I recently returned from a visit to Ramallah, where I had the opportunity to meet with a wide range of Palestinians, including senior officials in the Palestinian Authority (PA). As a visitor from Washington, I had expected to be peppered with questions about the “deal of the century,” the peace plan that President Donald Trump and his team may make public after Israel’s parliamentary elections on April 9. To my surprise, my interlocutors showed almost no interest in that. They asked few questions about what might be in the plan or how it would be rolled out.
Those I met, however, had many questions about American politics. What role will the new Congress play in foreign policy? What is the impact of the investigations into Trump’s activities? How is the 2020 presidential election shaping up? My distinct conclusion from these interactions was that the Palestinian leadership had essentially given up on the Trump administration and had no expectation that the prospective peace deal would bring anything positive for them.
The Palestinian leadership in Ramallah has a low regard for Trump and believes he is being guided on the Palestinian-Israeli issue by a group of advisors who espouse views that are aligned with the Israeli right. Officials in Ramallah seemed resigned to saying “no” to whatever they were presented by Trump’s team, preferring to wait until there was a change in Washington’s approach before reengaging in a meaningful way with the U.S. administration.
The Palestinians also indicated that they were closely following the election campaign now underway in Israel. As they have before, they hoped that the election would produce a government more favorable to a negotiated two-state solution. Having been disappointed in the past, the Palestinians were realistic about Israeli politics, but they did seem prepared to make a fresh start with a different government if given the opportunity to do so.
Beyond this strategy of waiting for political change in the United States and Israel, those with whom I spoke also indicated that they remained determined to maintain stability in the West Bank and preserve those elements of the current situation that they perceived to be in their interest—the governing structure of the Palestinian Authority, the mutual recognition between the Palestine Liberation Organization and Israel, and the objective of a two-state solution. With regard to stability in the West Bank, senior PA officials confirmed that they were continuing their security coordination with Israeli agencies and still maintained some contact for this purpose with the United States through security channels.
With regard to internal Palestinian politics, the leadership in Ramallah was preoccupied while I was there with the selection of a new PA prime minister. Mohammed Shtayyeh was named by President Mahmoud Abbas to the post shortly after my visit. Shtayyeh’s appointment represents the determination of Abbas and Fatah to solidify their control over the PA and foreclose any possibility of a reconciliation with Hamas. The situation in Gaza is being watched closely, but my sense was that the leadership in the West Bank was focused on its own problems and willing to let Hamas and Israel contend with each other in the territory.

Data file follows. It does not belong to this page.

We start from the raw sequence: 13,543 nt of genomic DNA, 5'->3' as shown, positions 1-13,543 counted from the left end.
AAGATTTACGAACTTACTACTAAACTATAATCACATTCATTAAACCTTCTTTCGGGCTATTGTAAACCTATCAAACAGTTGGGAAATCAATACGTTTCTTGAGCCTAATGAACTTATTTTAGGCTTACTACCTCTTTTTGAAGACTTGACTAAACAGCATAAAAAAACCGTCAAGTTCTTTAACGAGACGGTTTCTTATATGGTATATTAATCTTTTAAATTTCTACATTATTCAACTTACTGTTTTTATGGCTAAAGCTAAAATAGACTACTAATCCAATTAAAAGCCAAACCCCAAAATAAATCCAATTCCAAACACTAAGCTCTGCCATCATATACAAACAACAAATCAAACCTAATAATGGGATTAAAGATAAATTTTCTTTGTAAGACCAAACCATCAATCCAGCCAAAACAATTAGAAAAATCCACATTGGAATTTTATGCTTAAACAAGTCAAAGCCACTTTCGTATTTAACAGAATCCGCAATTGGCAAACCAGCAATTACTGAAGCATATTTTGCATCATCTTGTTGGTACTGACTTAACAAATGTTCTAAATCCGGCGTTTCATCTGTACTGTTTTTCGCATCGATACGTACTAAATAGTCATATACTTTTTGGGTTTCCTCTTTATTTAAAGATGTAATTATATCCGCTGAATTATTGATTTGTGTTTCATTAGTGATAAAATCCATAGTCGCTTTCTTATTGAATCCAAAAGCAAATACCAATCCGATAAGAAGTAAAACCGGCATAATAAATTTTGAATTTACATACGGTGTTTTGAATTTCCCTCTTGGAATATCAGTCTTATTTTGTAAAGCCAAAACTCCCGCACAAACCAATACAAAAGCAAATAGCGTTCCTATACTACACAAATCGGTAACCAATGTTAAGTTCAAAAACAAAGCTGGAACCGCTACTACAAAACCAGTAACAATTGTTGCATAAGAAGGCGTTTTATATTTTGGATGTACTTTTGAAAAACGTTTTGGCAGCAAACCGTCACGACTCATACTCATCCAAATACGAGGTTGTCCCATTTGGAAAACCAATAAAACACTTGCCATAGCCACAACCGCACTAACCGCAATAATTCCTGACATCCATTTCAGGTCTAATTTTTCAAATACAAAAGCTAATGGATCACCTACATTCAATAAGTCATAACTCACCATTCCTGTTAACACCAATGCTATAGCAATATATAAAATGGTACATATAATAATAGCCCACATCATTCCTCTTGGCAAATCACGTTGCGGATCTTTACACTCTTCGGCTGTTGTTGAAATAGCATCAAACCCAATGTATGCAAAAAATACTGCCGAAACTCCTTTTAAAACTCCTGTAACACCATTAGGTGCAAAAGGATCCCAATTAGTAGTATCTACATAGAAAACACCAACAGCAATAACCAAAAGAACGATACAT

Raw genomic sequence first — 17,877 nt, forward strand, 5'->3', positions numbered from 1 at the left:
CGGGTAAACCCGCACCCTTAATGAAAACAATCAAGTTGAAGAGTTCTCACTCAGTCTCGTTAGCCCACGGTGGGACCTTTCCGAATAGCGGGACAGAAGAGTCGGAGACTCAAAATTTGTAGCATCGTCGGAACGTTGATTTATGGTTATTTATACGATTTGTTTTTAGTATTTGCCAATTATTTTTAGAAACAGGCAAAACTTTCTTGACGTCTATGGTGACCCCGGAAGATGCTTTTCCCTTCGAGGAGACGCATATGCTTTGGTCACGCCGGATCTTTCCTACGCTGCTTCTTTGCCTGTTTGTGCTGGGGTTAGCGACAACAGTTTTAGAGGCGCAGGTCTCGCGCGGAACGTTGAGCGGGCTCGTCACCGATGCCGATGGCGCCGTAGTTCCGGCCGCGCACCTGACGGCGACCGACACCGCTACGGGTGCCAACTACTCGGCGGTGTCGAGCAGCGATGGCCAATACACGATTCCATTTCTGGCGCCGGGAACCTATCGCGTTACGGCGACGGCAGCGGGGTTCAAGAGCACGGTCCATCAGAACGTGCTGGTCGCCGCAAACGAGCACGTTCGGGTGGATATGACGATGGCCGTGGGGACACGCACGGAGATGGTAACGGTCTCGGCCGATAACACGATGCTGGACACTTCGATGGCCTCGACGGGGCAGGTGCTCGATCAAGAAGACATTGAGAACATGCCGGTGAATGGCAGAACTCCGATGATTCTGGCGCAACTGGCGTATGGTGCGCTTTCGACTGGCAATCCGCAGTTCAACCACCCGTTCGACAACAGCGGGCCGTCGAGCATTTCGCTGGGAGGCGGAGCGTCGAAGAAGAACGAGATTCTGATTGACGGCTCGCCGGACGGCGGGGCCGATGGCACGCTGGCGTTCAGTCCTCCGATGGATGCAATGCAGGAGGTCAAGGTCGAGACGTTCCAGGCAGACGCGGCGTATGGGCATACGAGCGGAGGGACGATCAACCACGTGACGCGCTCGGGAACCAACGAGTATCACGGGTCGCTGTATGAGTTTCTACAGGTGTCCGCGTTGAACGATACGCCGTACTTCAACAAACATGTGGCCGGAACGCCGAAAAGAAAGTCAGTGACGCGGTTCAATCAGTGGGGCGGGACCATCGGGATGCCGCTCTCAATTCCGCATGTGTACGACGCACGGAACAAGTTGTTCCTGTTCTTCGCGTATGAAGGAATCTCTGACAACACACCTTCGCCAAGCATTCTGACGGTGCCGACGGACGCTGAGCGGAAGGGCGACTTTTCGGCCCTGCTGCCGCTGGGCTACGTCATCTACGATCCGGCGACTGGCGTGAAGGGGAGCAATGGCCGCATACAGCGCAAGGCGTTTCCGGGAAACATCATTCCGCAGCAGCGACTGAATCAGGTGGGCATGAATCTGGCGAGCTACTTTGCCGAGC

The subject of new elections to the Palestinian Legislative Council (PLC), which attracted much attention a few months back, seemed to have faded from view. Palestinian officials continued in principle to support the idea of holding PLC elections, but they noted the potential problems posed by Hamas to voting in Gaza and by Israel to voting in East Jerusalem. They seemed prepared to proceed in the face of Hamas objections, but all were adamant that PLC elections could not be held unless Israel allowed voting to take place in East Jerusalem on the same basis as during past elections. Palestinians understood that this issue would have to wait until after the Israeli elections took place and a new Israeli government was formed.
The mood in Ramallah underscores the difficulty the Trump administration will face when it moves forward with its effort to promote its peace deal. Even if the administration secures a conditional “yes” from the Israeli side and some general expressions of support from Arab states, the Palestinians seem determined to respond with a firm “no.” Trump’s team is certainly aware that the Palestinians may react in this way, but they are proceeding anyway.
This reinforces the view that the administration is less interested in initiating a negotiating process or resolving the Palestinian-Israeli conflict than in reframing the terms of the debate for the future. They appear to be seeking to replace the internationally accepted goal of a two-state solution with one of limited autonomy for the Palestinians within an enlarged Israeli state. Recent remarks by the U.S. ambassador to Israel, David Friedman, in which he mentioned autonomy in comments about the peace plan support this view.
For the Palestinian leadership, the available options are not good. They have chosen to hunker down, preserving what authority they have in the West Bank, upholding stability as best they can, and waiting for better days. While this is not an approach that inspires much hope, it may be the only plausible strategy available to them under the difficult circumstances they face today.
In such a situation, the Palestinians would be wise to reinforce their contacts in the Arab world, in Europe, and also among those in the United States who view the Trump administration’s approach as misguided and likely to do more harm than good to the prospect of a negotiated settlement between Israel and Palestinians.